A character could be written with the best intentions, yet still be unintentionally distant and alien. This is the case with the title character in the German film The People vs. Fritz Bauer, directed by Lars Kraume. I wanted very much to engage with Mr. Bauer’s real-life quest to hunt down former Nazis in Post-WWII Germany (and wherever else they escaped to), but I, as a viewer, did not feel as if I was welcome in the story.
A small number of films explore how anti-Semitism and corruption were allowed to fester in Germany and in other countries long after Hitler committed suicide in his bunker in 1945. It should be no surprise looking at the US election today to realize that politicians and leaders may have their own agenda, but they also represent the wishes of their citizens to some extent. Even if you get rid of the leader, what do the people want, and what do they actually believe in? What is the undercurrent, so to speak? This is why “the people” would be against Fritz Bauer, the chief District Attorney prosecuting former Nazis. Labyrinth of Lies, another German film dealing with the same topic, has a particular memorable scene in which a doting school principal is outed as a former Nazi. The title of this film is also an apt summation of the condition of the times – Germany was unable to understand its recent past, and as such, found itself on a precipice when it came time to resume post-war life.
In The People vs. Fritz Bauer we follow the day-to-day life of Mr. Bauer in the mid 50s as he’s approaching the maladies of old age, retirement, and an escalating number of death threats. He also has a score to settle with Eichmann, who was responsible for shuttling the Jews to concentration camps and who now seems to be living large in any number of countries, just not Germany. I commend Burghart Klaussner for his performance of Bauer as an increasingly tired and erratic old man with countless physical tics.
My trouble with the film is that I felt kept at arm’s length from Bauer, and I don’t see why this needs to be the case. Bauer is a fascinating individual of history, and Klaussner makes him come to life, so what’s the problem? I believe it has to do with the writing. I feel that the dialogue is too expository and makes references to events that we should see dramatized, especially Bauer’s earlier life and how he would have experienced 1945.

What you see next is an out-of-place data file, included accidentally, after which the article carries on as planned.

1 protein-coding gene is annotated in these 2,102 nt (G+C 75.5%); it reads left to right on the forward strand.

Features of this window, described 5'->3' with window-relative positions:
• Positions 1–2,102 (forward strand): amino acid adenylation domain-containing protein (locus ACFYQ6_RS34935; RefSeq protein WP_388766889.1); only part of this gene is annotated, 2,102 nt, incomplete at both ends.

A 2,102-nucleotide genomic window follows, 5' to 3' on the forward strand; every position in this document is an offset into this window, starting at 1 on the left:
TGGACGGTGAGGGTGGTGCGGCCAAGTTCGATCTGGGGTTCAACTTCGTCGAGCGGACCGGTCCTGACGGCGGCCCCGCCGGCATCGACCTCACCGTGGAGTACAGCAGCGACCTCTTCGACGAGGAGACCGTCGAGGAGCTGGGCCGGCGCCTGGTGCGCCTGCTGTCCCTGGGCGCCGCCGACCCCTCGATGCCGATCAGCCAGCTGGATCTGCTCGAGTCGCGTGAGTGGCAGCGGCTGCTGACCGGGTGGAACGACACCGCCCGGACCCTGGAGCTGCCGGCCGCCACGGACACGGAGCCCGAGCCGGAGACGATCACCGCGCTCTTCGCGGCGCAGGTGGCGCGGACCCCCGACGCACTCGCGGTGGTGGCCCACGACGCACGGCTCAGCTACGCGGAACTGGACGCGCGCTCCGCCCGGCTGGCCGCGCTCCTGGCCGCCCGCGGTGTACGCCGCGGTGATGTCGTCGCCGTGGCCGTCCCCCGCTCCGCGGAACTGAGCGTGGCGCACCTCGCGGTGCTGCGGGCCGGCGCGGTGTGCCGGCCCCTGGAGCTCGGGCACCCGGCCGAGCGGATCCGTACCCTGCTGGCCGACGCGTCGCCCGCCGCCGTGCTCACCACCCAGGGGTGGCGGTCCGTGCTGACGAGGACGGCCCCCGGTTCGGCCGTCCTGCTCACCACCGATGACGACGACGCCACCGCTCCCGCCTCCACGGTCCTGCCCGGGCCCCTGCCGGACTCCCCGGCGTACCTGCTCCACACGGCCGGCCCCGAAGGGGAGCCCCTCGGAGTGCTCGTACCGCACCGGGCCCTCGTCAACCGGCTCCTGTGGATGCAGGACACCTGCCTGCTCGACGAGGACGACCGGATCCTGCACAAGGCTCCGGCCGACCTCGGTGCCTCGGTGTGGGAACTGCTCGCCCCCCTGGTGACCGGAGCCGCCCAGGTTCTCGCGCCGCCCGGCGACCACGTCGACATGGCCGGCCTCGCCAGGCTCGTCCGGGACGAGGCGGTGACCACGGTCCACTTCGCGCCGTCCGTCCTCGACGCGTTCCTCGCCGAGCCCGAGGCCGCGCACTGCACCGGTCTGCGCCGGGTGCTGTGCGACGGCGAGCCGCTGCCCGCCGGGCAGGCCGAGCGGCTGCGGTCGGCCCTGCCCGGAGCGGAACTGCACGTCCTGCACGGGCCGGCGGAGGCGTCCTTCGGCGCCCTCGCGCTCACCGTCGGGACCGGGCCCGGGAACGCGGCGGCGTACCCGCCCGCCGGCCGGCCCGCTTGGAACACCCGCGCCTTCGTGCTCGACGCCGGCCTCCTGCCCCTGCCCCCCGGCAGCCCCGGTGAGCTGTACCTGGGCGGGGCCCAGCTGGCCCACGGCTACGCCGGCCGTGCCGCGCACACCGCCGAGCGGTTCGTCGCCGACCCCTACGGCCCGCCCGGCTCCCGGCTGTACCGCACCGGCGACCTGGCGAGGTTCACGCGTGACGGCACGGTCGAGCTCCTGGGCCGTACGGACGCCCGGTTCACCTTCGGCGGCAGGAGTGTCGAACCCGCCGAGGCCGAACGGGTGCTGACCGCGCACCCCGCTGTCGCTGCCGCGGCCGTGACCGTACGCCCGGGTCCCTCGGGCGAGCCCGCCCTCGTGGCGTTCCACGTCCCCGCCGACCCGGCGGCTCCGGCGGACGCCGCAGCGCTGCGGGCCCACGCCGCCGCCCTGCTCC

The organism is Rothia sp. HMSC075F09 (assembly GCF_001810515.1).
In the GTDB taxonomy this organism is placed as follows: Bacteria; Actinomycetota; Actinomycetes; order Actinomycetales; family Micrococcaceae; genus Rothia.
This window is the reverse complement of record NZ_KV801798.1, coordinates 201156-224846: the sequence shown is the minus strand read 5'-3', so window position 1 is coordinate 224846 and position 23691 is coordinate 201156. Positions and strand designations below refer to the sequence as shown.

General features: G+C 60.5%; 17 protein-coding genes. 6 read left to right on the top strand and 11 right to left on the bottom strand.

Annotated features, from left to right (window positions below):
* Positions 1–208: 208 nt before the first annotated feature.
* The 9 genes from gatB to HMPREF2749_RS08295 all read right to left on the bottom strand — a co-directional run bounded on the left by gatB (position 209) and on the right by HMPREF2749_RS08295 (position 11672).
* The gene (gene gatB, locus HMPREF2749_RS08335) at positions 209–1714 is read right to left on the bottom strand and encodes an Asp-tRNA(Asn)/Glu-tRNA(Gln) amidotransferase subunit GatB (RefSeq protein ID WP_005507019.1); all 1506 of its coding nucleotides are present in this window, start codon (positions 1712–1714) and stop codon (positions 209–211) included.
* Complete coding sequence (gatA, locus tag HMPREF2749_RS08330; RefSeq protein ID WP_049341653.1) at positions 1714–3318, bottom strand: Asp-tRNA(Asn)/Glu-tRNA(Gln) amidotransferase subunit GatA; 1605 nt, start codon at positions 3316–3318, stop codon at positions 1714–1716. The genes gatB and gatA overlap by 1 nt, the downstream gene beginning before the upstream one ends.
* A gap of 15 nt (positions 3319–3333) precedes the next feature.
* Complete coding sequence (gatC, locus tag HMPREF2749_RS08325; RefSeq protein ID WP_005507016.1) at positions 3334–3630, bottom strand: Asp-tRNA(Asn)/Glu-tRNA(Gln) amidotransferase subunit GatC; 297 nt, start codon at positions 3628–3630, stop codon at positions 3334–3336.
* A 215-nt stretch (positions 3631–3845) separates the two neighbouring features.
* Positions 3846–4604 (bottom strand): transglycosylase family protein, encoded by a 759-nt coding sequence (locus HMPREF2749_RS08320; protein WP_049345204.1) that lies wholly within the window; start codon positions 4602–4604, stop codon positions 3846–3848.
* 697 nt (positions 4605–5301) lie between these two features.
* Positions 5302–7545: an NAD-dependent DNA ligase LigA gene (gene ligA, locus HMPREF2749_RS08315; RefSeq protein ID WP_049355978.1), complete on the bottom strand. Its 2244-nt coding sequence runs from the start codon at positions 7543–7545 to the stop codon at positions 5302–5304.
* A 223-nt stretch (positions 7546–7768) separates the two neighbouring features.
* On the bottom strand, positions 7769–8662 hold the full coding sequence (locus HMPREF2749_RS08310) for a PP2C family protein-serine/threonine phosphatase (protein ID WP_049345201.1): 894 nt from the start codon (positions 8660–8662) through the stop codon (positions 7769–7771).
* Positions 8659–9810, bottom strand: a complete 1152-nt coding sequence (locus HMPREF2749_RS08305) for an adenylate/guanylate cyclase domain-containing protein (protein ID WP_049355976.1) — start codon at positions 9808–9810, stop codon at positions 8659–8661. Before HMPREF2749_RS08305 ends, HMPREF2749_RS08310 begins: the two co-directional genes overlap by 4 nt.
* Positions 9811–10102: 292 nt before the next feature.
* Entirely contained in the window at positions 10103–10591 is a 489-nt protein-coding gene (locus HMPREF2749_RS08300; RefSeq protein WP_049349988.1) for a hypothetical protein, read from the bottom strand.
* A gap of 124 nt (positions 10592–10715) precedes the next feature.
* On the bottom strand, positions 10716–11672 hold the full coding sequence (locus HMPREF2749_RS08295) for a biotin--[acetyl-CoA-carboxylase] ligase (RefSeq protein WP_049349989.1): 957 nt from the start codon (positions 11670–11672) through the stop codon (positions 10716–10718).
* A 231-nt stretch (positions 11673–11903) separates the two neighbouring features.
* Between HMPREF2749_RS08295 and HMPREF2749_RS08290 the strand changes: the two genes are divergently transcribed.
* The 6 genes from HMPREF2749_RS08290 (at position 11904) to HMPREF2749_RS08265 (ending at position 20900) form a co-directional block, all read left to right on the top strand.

There’s a story here about a closeted, gay Jewish lawyer who appears to be homophobic (Roy Cohn, of Tony Kushner’s Angels in America, and dramatized by Al Pacino in the HBO adaptation, is a far more insidious example of what can happen when you are stuck, yes, in your own labyrinth of lies). An interesting story arc seems to ignite when Bauer helps another closeted gay lawyer get a male prostitute off a prostitution charge, yet, I did not feel that there was any payoff.
My editor reminded me of the term “deus ex machina,” which applies on a scene-by-scene basis to this film, as opposed to one singular event, like in Lord of the Flies. If Bauer gets stuck, he has something to help him, or he’ll call someone, so he’s really not that stuck in the first place. The same with the other characters. I think the barrier to complete identification with Bauer is simply that we don’t know what he has at his full disposal, so we can’t really know if he’s truly vulnerable or not at specific aspects in the film. It cheapens suspense and excitement when characters simply procure what they need without involving the audience. It’s the surprise gun in the third act that just was conveniently located in the bottom desk drawer. And that desk was just shipped from IKEA two minutes ago. (Yes, I’m aware that you’d need to make the desk in the first place, but that’s my point.)
Events transpire that involve the newly formed nation of Israel, and I believe the film does not contextualize enough about Germany’s relationship with Israel to make these scenes pay off. A simple Wikipedia search will tell you what happened to Eichmann, which makes you wonder what happened to Bauer as a result. These questions are not suitably addressed.
I refuse to be one of the people against the hero Fritz Bauer, but I cannot call myself part of his team, due to being kept afar and in the dark, and this is my regret. Hopefully, the inevitable American remake will suffice to bring Mr. Bauer into a brighter “spotlight” (cc: Tom McCarthy).